Vancko has served as Delhi’s ninth president since 1999. Prior to her Delhi term, she served as vice president for enrollment services at Hocking College in Ohio. She received her bachelor’s and master’s degrees from Penn State University and her doctoral degree in higher education administration from Ohio University.

Although Cobleskill and Delhi are 100-year-old technology schools with similar missions, Vancko said she doesn’t expect to walk onto Cobleskill’s campus with an already established plan of how it should operate.

“It never works that way,” she said. “It has to be my learning about the campus, learning the culture, how people feel about the campus and its strengths. And then after I get to know the campus, we’ll work together on how we can best position ourselves for the future.”

Lavallee said that local college councils have registered concern about how their respective colleges will coordinate services.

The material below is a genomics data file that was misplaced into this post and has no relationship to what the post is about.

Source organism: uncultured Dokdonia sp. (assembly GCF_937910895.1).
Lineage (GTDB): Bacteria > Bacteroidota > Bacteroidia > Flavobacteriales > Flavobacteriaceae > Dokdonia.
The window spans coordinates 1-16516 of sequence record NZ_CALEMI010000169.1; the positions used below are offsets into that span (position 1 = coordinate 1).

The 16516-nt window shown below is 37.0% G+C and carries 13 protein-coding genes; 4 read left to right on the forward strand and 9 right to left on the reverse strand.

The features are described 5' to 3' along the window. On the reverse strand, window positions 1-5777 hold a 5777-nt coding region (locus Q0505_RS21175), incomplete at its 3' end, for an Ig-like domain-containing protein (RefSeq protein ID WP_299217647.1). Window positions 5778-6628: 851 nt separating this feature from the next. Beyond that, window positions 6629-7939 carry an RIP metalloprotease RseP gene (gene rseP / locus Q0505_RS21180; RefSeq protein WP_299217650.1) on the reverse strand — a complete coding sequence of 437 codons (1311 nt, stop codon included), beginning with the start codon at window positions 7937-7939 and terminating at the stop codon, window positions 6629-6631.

“It’s a big unknown how it’s all going to roll out,” he said. “They want to know how they’re actually going to get these services together and have a unified administration. It’s something that will be worked out department by department.”

Carreno, interim president at Morrisville, will work with SUNYIT President Yeigh and their respective college councils to determine the best transition for stakeholders in their region. Carreno will still serve as interim president during the transition, which Lavallee said will occur if the Board of Trustees approves Zimpher’s recommendation.

Yeigh, who could not be reached for comment, said in a news release Wednesday that he would be honored to serve as president at both schools.

“Shared leadership and other measures that will emerge as our alliance develops will only enhance the quality of education at our campuses and give more students access to it,” he said in the release.

Though the campuses will share presidents, they will not be merged and will retain their individual identities, including insignias, academic specialties and program offerings.

A chief operating officer will be “in charge” while the president is away from one campus, Lavallee said. Most colleges already operate this way, as presidents generally have meetings out of town requiring frequent travel, he said.